ASK A VERY SMART BROTHA: HE PROPOSED BUT I NEVER GOT A RING
Ok, I REALLY need help.
Ă˘â‚¬â€śBF and I have been dating for 7 years
Ă˘â‚¬â€śHe proposed a year ago but never gave me a ring, so IĂ˘â‚¬â„˘ve been waiting
Ă˘â‚¬â€śHis car recently got repoĂ˘â‚¬â„˘d for not paying tickets, so he had to pay $5k to get it all out. (Money was borrowed from aunt.)
Ă˘â‚¬â€śIn April, I told him that he had until the end of the year to give me my ring and officially propose or I would leave. The other day, he told me he would miss that deadline since he paid so much to get his car out.
What should I do??? Help please!
Dear What Should I Do,
There are two separate things I want to address in your question. Neither of them directly answer your question, but you can find the answer to your question in both responses. (Trust me, itĂ˘â‚¬â„˘ll make more sense once you read.)
1. Your situation is a perfect example of why age considerations are so important when asking and answering a question. While it may not seem Ă˘â‚¬Ĺ“rightĂ˘â‚¬Âť or Ă˘â‚¬Ĺ“fairĂ˘â‚¬Âť to think about an adultĂ˘â‚¬â„˘s age when giving them advice about dating and relationshipsĂ˘â‚¬â€ťespecially when much of the feelings and emotions that go along with this subject transcend ageĂ˘â‚¬â€ťit is practical.
Anyway, IĂ˘â‚¬â„˘m bringing this up because my response to your question depends on your age. If youĂ˘â‚¬â„˘re in your late 20s or above, IĂ˘â‚¬â„˘d advise you to move on. Why? Well, if you are that age, then you were at least 21 when you two started dating. Basically, your relationship began while you were both adults, and it usually doesnĂ˘â‚¬â„˘t take adults seven years to finally realize they want to marry someone. In fact, IĂ˘â‚¬â„˘d argue that, for people in their late 20s to early 30s, after two years of dating, the likelihood of you actually getting married decrease with each year. A Ă˘â‚¬Ĺ“engagementĂ˘â‚¬Âť after seven years seems more like a pressured response to an ultimatum (more on this later) more than a man who actually wants to be with a woman for the rest of his life.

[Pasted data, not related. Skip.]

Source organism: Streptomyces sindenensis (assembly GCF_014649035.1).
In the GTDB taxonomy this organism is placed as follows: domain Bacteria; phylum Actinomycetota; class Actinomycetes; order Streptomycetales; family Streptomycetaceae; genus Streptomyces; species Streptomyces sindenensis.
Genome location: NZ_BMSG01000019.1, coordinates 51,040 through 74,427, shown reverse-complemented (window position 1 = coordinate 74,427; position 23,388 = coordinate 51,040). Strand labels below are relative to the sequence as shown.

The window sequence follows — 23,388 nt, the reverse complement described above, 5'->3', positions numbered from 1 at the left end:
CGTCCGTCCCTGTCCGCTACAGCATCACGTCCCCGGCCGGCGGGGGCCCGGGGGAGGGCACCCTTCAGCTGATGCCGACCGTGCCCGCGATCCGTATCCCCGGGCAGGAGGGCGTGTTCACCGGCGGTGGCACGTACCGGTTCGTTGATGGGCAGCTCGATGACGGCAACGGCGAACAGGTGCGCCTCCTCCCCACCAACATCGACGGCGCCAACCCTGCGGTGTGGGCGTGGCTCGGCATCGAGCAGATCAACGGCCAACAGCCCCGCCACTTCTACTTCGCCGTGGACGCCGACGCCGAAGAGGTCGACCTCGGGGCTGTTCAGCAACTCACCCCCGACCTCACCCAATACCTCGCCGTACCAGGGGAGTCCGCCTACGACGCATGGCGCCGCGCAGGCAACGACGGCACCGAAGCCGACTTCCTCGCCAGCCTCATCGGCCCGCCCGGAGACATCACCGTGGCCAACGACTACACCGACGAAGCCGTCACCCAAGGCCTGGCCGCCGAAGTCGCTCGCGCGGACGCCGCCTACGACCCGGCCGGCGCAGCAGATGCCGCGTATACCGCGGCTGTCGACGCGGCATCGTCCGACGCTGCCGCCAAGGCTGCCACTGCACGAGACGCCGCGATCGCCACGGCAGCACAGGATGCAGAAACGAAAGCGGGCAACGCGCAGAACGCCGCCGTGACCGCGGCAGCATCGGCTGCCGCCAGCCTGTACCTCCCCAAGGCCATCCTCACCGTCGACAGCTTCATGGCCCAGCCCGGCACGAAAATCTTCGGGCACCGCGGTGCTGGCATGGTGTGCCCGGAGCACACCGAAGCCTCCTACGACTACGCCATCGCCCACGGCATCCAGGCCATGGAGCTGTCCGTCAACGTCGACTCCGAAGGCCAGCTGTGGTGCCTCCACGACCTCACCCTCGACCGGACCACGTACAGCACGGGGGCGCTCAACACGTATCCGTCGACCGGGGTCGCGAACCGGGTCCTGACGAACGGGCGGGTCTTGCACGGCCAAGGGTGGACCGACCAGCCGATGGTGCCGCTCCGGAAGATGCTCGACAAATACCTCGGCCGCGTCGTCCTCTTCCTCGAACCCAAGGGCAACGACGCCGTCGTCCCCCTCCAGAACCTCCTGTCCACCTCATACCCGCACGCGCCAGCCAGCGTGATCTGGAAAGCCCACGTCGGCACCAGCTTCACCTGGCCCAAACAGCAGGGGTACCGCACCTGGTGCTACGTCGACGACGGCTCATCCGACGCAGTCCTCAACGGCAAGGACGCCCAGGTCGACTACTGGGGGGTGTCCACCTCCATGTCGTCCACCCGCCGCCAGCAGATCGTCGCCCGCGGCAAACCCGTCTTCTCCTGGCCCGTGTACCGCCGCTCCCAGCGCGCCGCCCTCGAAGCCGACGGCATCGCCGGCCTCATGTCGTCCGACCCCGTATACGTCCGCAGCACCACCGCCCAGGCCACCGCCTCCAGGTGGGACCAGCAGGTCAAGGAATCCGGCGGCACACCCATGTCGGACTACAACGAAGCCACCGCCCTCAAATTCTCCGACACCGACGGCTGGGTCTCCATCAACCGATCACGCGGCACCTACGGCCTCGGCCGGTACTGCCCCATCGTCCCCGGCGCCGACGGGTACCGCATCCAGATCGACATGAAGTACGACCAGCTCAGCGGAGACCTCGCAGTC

If you two are young (25 or below), thoughĂ˘â‚¬â€ťand the tone and content of this letter leads me to believe that you areĂ˘â‚¬â€ťIĂ˘â‚¬â„˘d be more willing to give him the benefit of the doubt in regards to his plans. Perhaps he does want to marry you, but doesnĂ˘â‚¬â„˘t have the money or resources to do things the way he wants to. (Btw, if a car is repossessed, itĂ˘â‚¬â„˘s because he wasnĂ˘â‚¬â„˘t making car payments, not because of unpaid tickets.)
That being said, my spidey senses still tell me that regardless of your age, he just doesnĂ˘â‚¬â„˘t seem to be all that into marrying you. Is that just cause to break up? I donĂ˘â‚¬â„˘t know. But, I do know that if you want to be married, youĂ˘â‚¬â„˘re going to have to find someone else
2. I want youĂ˘â‚¬â€ťand everyone reading thisĂ˘â‚¬â€ťto repeat after me: Heart-related ultimatums are always terrible ideas.
Why? Well, while the heart-related ultimatumĂ˘â‚¬â€ťwhat happens when one person threatens to leave someone unless they make a commitment to themĂ˘â‚¬â€ťmight get what the person wants (a commitment), it gets it for the wrong reason. Basically, if you want someone to commit to you, you should want them to want to commit. The heart-related ultimatum, though, forces someone to commit out of guilt or fear. So, even if you get the desired answer, youĂ˘â‚¬â„˘re left with someone who only said they wanted to be with so youĂ˘â‚¬â„˘d shut up and stop asking.
In summary, if you have to ask someone to commit to you, you have your answer even before they give theirs.